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Understory Enterprises

Ranitomeya fantastica

Ranitomeya fantastica

Regular price $150.00 CAD
Regular price Sale price $150.00 CAD
Sale Sold out
True Nominal: $150.00
Lowland: $135.00
Ranitomeya fantastica "Jeberos": $125.00

All domestic (Canadian) frog shipments must be shipped with Reptile Express. These shipments have to be booked by us directly with Reptile Express and thus we are not able to offer the direct online purchasing for the frogs at this time. Please email us or call to place an order for frogs.


Ranitomeya fantastica (Boulenger, 1883)

Described by Boulenger 1883 from specimens colleced near Yurimaguas. Extensive searching by ourselves and other interested colleagues has until recently failed to find a fantastica with the solid coloured head as depicted in its description near the vicinity of Yurimaguas. However, Evan Twomey , in July 2011 found several specimens within a few kilometers of Yurimaguas, which appear to be a perfect match of the long lost holotypic form of fantastica. The gently undulating terrain in the vicinity of Yurimaguas has been heavily deforested in recent generations as is the case near any major city in Peru, and this has led to a severely diminished range for this morph.


Fantastica is another Peruvian endemic. The known range of fantastica spans only north eastern San Martin and neighboring regions of extreme western Loreto. Predominantly a lowland species inhabiting forested regions northeast of the Cordillera Escalera towards Yurimaguas and along the Rio Paranapura. Its distribution eastward further into Loreto is likely hindered by the vast expanses of flooded forest that dominate the area and comprise much of what is Pacaya Samira. It is found throughout much of the rugged Cordillera Escallera where its distribution reaches elevations approaching 1000 m. It does not traverse the dry Tarapoto valley to the west, nor has it been found to the south of Huallaga River.

Natural History

In the forest fantastica are often extremely difficult to detect. Alert frogs, fantastica are unhesitant flee into the leaf litter of the forest floor upon or even prior to detection. When they are encountered it is most often in open areas around tree falls, amidst the tangle of branches and natural debris, or in other open areas within primary forest. In our experience they are most easily encountered after brief rains, especially during drier months. Presumably the lower strata of the forest, which is typically more humid and supportive of a greater invertebrate and microfaunal abundance upon which they feed entices them to remain concentrated within in the understory, and thus the chance for encounters with them more probable.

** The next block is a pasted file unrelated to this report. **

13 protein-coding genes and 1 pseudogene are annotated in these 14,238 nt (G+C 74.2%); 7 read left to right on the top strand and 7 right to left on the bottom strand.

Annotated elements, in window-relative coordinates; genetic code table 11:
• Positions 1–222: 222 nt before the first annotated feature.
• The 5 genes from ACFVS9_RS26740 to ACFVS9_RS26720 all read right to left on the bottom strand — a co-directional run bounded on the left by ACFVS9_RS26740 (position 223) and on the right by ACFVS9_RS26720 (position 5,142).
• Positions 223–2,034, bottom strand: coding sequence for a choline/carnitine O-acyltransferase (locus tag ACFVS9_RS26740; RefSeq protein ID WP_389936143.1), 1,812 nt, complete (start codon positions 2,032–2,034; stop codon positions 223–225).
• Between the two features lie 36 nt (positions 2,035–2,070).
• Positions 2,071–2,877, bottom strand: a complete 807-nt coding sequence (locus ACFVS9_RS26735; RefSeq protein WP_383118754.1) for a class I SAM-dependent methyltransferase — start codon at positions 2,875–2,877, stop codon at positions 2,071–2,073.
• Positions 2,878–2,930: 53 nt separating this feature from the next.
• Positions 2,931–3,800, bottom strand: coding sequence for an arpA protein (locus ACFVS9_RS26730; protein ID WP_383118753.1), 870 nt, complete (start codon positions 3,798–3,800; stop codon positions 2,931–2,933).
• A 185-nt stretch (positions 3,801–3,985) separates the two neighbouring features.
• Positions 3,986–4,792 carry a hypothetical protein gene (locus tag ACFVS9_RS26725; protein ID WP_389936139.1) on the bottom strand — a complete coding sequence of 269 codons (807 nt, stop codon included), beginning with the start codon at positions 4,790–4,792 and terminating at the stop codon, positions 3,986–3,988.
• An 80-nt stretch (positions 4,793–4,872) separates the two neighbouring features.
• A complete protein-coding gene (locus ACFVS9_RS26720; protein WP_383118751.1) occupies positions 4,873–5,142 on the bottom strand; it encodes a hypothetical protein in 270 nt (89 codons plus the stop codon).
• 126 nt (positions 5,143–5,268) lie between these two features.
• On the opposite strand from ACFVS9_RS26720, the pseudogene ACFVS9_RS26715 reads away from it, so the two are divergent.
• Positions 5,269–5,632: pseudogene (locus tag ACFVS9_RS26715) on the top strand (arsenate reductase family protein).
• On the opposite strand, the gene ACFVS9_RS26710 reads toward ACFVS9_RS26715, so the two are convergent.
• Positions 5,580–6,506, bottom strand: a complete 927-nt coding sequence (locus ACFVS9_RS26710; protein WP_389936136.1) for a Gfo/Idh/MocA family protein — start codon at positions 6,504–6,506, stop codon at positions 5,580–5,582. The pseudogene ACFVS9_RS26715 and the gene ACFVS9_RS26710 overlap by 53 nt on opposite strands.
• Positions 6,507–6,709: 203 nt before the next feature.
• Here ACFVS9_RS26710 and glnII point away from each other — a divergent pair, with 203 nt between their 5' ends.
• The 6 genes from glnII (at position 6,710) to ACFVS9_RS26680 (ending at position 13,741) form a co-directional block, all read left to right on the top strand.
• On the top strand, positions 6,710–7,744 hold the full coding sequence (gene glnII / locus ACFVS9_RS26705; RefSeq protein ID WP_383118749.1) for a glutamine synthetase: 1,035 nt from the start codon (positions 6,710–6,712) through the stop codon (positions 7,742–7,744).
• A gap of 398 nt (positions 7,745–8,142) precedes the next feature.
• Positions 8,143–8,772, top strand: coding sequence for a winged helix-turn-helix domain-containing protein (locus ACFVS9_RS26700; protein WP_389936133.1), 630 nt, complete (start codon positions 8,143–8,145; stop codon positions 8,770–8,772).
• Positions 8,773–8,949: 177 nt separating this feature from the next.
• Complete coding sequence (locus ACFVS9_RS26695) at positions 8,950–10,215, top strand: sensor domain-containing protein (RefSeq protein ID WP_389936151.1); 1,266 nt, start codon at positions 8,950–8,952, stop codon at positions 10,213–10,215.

Breeding occurs either terrestrially amidst the humid seclusion of leaflitter on the forest floor, or in the protective curls of bromeliad leaves or other sheltered areas provided by vegetation which result in the creation a humid cavity. In captivity film canisters, small pill jars are frequently employed deposition sites. Tadpoles are deposited in phytotelm provided bromeliads, xanthasoma and also in water filled tree holes when available. Clutch size is typically 4-6 eggs.

While we consider this species scansorial to arboreal, the “white banded” population found in the drier forests along the extreme western versant of the Cordillera Escallera near Tarapoto are much more terrestrial.

A fairly small range coupled with deforestation throughout raises concerns for this species in the wild. Heavy collection of specimens from the famous sites in and near the Alto Caynarachi Valley has persisted for at least two decades, and more recently collection pressure has been placed by smugglers upon the recently documented Paranapura populations, with specimens from the latter first showing up showing up in the European hobbyist community around 2006. While some of its range is afforded some protection by the Reserva Communal Cordillera Escallera the greater part of its range remains unprotected and increasingly deforested, and large thanks due to the cancerous spread of oil palm plantation in the lowlands beyond Pongo de Caynarachi. Where suitable habitat does persist populations still thrive.


This species represents a remarkable degree of both inter and intrapopulational variation. In general, they posses a golden to red/orange crown which terminates generally just behind the head/shoulders. The body is in all cases black, usually with some degree of white to light blue reticulum across the dorsal, ventral surfaces and the limbs.

True Nominal: Most specimens posess the solid orange head with a bold white belt which separate the orange crown from the black for the dorsum. Limb and dorsum only very faintly reticulated. The gently undulating terrain in the vicinity of Yurimaguas has been heavily deforested in recent generations, as is the case near any major city in Peru. We only know this frog from one remnant patch of forest (approx.. 40 ha.) which is surrounded by cattle pasture. Further exploration of remant forest near yurimaguas is warranted. We believe this morph to be extremely endangered, and may well be lost in the very near future to the expansion of plantations, oil palm or otherwise.



Lowland: From the hot lowland forests near Pong de Caynarachi hails this incredibly variable morph. We have found this frog in only a few small remnant patches of forest. These populations are highly variable, some possessing a high degree of chaotic reticulations on the dorsum, while others have a very moderate amount, often appearing striped, and superficially similar in appearance to the sympatric populations of R. variabilis. This incredibly beautiful morph, is highly endangered.


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